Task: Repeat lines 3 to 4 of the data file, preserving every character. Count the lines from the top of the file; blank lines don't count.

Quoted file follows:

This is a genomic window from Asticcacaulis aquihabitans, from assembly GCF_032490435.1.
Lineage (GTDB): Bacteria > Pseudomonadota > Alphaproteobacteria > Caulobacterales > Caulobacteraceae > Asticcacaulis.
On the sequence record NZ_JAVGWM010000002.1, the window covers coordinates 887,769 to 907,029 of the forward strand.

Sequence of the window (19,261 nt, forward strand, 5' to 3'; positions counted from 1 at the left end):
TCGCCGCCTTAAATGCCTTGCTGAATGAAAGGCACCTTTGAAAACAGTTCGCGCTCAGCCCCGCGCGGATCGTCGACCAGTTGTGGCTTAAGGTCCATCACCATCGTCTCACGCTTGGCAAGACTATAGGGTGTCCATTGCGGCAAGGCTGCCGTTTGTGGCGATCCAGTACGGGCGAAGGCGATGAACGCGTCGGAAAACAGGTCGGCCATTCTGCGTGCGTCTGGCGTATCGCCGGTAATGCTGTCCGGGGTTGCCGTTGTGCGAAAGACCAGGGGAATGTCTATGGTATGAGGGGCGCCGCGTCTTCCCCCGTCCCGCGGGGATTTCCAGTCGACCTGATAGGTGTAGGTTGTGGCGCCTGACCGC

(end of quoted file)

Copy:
On the sequence record NZ_JAVGWM010000002.1, the window covers coordinates 887,769 to 907,029 of the forward strand.

Sequence of the window (19,261 nt, forward strand, 5' to 3'; positions counted from 1 at the left end):